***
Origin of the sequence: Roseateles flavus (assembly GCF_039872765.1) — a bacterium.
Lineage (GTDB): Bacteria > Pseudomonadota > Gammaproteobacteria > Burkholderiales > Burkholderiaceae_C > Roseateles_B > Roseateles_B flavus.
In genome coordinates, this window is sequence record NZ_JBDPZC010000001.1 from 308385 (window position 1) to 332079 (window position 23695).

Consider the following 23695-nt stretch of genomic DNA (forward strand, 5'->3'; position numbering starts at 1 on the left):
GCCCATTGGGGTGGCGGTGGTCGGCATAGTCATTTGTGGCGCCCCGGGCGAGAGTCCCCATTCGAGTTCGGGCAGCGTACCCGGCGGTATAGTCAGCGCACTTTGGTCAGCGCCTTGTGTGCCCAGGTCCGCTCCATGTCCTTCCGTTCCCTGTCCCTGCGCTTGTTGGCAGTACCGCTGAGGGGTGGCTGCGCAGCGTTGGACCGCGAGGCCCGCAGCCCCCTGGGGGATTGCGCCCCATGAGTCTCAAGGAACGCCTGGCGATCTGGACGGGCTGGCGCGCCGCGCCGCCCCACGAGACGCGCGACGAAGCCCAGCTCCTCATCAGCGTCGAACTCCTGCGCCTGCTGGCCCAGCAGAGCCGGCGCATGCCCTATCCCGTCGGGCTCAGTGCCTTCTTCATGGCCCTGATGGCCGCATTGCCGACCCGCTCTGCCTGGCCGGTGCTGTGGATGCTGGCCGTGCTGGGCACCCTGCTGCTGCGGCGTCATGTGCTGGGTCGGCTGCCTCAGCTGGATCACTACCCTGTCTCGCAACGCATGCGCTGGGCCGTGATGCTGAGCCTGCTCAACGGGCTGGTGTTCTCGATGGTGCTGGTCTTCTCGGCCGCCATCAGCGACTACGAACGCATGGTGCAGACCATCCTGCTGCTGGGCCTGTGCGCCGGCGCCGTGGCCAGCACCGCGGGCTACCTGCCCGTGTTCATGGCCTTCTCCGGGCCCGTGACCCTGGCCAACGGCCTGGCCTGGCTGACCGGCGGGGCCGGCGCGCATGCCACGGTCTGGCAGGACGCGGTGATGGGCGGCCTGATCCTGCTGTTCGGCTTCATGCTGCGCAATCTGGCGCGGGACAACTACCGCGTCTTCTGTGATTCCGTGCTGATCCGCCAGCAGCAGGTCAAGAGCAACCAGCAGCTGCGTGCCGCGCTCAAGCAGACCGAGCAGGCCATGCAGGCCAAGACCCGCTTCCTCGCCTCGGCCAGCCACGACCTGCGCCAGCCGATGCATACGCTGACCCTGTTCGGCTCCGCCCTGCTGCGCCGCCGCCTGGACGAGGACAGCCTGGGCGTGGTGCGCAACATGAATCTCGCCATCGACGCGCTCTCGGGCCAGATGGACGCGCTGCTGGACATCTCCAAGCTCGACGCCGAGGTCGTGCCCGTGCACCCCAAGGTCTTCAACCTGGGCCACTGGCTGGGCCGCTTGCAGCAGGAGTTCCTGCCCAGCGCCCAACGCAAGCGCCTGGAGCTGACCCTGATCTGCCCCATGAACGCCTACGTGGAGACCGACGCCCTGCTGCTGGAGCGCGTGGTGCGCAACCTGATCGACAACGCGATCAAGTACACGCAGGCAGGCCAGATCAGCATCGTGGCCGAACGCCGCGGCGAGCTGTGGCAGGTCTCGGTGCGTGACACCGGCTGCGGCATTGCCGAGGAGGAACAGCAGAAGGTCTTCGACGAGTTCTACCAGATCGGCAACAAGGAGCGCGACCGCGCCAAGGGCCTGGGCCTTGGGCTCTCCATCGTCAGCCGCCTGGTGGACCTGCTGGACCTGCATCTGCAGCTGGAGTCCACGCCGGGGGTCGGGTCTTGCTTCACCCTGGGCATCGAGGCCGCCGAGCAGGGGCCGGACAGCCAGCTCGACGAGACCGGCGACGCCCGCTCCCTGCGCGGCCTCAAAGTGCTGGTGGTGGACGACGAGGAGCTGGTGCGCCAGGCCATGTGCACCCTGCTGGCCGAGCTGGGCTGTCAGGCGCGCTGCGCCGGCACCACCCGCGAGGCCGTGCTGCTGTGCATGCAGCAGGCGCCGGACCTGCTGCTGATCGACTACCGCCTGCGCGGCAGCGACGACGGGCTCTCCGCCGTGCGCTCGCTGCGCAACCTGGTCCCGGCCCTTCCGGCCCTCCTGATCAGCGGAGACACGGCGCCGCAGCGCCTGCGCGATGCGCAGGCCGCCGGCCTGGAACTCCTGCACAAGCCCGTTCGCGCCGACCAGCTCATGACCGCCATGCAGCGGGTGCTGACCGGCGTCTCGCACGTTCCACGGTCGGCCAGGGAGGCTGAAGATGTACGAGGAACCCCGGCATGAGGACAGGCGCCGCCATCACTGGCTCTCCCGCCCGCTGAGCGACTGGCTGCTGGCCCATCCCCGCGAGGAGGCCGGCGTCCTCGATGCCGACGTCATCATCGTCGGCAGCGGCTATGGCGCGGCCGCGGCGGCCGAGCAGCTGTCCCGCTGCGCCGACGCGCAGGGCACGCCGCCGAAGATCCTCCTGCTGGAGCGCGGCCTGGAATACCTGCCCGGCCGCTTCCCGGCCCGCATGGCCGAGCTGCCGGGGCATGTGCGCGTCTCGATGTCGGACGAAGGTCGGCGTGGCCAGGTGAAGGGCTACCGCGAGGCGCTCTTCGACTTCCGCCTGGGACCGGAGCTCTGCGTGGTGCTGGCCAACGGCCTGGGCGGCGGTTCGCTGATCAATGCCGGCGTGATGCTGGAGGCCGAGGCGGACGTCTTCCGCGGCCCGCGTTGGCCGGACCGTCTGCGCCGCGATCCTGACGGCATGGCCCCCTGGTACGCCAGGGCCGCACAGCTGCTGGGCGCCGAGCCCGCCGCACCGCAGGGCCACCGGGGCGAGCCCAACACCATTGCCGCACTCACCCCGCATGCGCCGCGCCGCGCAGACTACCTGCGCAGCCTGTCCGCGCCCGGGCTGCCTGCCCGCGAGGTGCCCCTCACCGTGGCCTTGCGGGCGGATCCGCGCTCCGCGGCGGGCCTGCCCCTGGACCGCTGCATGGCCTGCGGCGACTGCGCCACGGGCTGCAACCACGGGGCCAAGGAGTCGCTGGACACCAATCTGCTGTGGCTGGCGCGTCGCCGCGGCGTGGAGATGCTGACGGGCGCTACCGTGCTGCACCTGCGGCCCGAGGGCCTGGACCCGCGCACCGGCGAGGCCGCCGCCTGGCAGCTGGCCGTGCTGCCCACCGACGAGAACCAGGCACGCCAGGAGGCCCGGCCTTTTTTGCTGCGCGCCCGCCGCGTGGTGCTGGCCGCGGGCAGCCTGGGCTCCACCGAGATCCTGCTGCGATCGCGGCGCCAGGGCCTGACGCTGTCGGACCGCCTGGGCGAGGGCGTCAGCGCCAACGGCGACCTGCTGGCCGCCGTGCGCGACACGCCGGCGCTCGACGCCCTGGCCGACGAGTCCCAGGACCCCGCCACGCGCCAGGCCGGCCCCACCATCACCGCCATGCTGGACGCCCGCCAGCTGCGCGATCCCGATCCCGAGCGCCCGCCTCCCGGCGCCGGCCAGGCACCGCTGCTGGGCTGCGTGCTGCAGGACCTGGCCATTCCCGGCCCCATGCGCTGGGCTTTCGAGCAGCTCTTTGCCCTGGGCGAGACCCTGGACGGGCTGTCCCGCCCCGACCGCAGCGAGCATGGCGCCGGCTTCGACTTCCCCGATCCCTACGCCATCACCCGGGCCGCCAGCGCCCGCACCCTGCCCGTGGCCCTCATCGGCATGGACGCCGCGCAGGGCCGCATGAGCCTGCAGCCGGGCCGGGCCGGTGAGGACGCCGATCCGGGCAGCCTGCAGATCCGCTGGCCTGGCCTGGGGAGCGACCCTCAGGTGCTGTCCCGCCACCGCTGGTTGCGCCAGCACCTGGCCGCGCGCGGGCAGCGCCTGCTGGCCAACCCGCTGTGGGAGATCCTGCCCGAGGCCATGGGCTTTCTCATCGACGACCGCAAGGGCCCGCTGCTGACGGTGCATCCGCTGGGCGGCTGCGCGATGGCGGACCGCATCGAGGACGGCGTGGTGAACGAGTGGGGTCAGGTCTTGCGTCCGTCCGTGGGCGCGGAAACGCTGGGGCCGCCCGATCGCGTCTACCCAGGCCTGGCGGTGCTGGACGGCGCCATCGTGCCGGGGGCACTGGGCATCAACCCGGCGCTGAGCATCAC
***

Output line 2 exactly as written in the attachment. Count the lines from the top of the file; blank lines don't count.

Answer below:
Lineage (GTDB): Bacteria > Pseudomonadota > Gammaproteobacteria > Burkholderiales > Burkholderiaceae_C > Roseateles_B > Roseateles_B flavus.